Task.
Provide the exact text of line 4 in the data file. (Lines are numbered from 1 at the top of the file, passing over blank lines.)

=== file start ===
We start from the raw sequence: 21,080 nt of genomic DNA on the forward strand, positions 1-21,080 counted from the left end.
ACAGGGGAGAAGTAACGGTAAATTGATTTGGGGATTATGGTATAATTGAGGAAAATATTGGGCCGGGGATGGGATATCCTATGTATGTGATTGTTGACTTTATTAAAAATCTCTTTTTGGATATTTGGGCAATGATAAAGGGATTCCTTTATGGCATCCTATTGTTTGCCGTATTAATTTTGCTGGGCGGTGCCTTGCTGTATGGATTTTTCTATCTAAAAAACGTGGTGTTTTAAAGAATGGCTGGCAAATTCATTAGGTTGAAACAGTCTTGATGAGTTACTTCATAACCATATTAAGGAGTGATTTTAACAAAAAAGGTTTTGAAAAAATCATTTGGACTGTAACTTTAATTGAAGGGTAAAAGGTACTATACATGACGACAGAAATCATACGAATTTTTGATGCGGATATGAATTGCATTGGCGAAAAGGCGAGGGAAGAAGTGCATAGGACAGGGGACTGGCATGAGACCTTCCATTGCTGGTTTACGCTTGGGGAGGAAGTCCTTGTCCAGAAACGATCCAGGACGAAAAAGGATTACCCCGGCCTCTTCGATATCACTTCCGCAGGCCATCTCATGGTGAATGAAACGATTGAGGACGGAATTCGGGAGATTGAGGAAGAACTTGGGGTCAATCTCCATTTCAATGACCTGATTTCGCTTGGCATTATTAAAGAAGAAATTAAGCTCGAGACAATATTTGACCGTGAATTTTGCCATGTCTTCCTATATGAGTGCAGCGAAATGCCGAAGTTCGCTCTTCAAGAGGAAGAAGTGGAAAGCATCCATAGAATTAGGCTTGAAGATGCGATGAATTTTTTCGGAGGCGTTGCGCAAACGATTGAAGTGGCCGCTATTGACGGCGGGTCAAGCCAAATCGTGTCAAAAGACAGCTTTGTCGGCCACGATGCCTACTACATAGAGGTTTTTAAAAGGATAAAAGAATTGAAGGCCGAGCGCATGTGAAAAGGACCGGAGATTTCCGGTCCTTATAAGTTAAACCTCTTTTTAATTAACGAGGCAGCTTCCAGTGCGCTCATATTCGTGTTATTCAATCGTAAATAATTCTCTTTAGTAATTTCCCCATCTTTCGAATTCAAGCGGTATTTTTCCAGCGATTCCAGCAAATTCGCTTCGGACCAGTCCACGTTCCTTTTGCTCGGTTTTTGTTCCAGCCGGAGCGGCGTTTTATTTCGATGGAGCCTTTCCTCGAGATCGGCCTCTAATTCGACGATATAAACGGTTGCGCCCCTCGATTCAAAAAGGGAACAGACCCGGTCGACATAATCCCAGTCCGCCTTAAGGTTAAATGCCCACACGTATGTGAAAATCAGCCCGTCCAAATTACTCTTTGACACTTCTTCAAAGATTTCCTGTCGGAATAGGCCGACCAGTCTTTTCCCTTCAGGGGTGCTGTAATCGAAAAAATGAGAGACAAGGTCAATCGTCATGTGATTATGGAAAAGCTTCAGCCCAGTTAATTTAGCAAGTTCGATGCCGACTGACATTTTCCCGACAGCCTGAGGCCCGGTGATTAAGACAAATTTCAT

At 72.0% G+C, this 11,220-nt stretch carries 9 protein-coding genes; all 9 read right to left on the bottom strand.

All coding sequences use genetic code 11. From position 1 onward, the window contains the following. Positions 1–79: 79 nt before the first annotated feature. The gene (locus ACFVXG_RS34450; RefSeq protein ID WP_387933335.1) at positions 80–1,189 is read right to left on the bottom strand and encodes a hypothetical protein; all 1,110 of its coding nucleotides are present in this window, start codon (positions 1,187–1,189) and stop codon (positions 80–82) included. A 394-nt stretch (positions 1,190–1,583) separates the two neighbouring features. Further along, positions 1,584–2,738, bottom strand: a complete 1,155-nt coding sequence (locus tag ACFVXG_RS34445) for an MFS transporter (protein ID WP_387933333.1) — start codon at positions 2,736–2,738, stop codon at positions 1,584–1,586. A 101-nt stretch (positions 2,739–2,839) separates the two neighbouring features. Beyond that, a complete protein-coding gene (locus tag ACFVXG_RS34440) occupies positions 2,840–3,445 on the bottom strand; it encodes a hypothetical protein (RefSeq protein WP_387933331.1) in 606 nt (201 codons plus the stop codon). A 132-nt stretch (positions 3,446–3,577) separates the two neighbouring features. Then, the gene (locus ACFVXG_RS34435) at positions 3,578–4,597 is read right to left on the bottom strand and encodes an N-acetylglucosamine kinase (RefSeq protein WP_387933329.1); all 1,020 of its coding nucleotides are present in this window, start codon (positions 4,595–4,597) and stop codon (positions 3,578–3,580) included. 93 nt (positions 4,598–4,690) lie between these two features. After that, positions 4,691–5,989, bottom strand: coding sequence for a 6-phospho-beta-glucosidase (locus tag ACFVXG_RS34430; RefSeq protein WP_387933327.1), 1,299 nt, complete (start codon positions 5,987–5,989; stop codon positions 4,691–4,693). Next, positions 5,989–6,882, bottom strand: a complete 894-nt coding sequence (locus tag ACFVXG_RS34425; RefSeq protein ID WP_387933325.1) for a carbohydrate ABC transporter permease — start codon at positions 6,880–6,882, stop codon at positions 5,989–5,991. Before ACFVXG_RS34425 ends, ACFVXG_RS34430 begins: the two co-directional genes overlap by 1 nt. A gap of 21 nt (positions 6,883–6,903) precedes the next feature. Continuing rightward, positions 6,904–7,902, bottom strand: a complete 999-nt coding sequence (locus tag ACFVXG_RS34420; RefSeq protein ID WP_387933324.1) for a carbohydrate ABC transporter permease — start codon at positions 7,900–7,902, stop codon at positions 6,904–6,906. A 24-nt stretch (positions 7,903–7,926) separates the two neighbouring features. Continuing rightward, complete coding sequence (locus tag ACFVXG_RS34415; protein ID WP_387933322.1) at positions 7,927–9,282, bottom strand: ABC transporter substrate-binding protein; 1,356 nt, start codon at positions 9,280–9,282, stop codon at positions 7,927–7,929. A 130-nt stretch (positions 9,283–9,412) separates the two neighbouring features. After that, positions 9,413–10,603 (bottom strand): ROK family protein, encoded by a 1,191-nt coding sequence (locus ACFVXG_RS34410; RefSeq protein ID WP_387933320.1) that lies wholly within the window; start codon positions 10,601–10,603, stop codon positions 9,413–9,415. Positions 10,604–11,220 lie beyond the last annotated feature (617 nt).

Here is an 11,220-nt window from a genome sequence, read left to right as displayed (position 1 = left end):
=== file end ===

All coding sequences use genetic code 11. From position 1 onward, the window contains the following. Positions 1–79: 79 nt before the first annotated feature. The gene (locus ACFVXG_RS34450; RefSeq protein ID WP_387933335.1) at positions 80–1,189 is read right to left on the bottom strand and encodes a hypothetical protein; all 1,110 of its coding nucleotides are present in this window, start codon (positions 1,187–1,189) and stop codon (positions 80–82) included. A 394-nt stretch (positions 1,190–1,583) separates the two neighbouring features. Further along, positions 1,584–2,738, bottom strand: a complete 1,155-nt coding sequence (locus tag ACFVXG_RS34445) for an MFS transporter (protein ID WP_387933333.1) — start codon at positions 2,736–2,738, stop codon at positions 1,584–1,586. A 101-nt stretch (positions 2,739–2,839) separates the two neighbouring features. Beyond that, a complete protein-coding gene (locus tag ACFVXG_RS34440) occupies positions 2,840–3,445 on the bottom strand; it encodes a hypothetical protein (RefSeq protein WP_387933331.1) in 606 nt (201 codons plus the stop codon). A 132-nt stretch (positions 3,446–3,577) separates the two neighbouring features. Then, the gene (locus ACFVXG_RS34435) at positions 3,578–4,597 is read right to left on the bottom strand and encodes an N-acetylglucosamine kinase (RefSeq protein WP_387933329.1); all 1,020 of its coding nucleotides are present in this window, start codon (positions 4,595–4,597) and stop codon (positions 3,578–3,580) included. 93 nt (positions 4,598–4,690) lie between these two features. After that, positions 4,691–5,989, bottom strand: coding sequence for a 6-phospho-beta-glucosidase (locus tag ACFVXG_RS34430; RefSeq protein WP_387933327.1), 1,299 nt, complete (start codon positions 5,987–5,989; stop codon positions 4,691–4,693). Next, positions 5,989–6,882, bottom strand: a complete 894-nt coding sequence (locus tag ACFVXG_RS34425; RefSeq protein ID WP_387933325.1) for a carbohydrate ABC transporter permease — start codon at positions 6,880–6,882, stop codon at positions 5,989–5,991. Before ACFVXG_RS34425 ends, ACFVXG_RS34430 begins: the two co-directional genes overlap by 1 nt. A gap of 21 nt (positions 6,883–6,903) precedes the next feature. Continuing rightward, positions 6,904–7,902, bottom strand: a complete 999-nt coding sequence (locus tag ACFVXG_RS34420; RefSeq protein ID WP_387933324.1) for a carbohydrate ABC transporter permease — start codon at positions 7,900–7,902, stop codon at positions 6,904–6,906. A 24-nt stretch (positions 7,903–7,926) separates the two neighbouring features. Continuing rightward, complete coding sequence (locus tag ACFVXG_RS34415; protein ID WP_387933322.1) at positions 7,927–9,282, bottom strand: ABC transporter substrate-binding protein; 1,356 nt, start codon at positions 9,280–9,282, stop codon at positions 7,927–7,929. A 130-nt stretch (positions 9,283–9,412) separates the two neighbouring features. After that, positions 9,413–10,603 (bottom strand): ROK family protein, encoded by a 1,191-nt coding sequence (locus ACFVXG_RS34410; RefSeq protein ID WP_387933320.1) that lies wholly within the window; start codon positions 10,601–10,603, stop codon positions 9,413–9,415. Positions 10,604–11,220 lie beyond the last annotated feature (617 nt).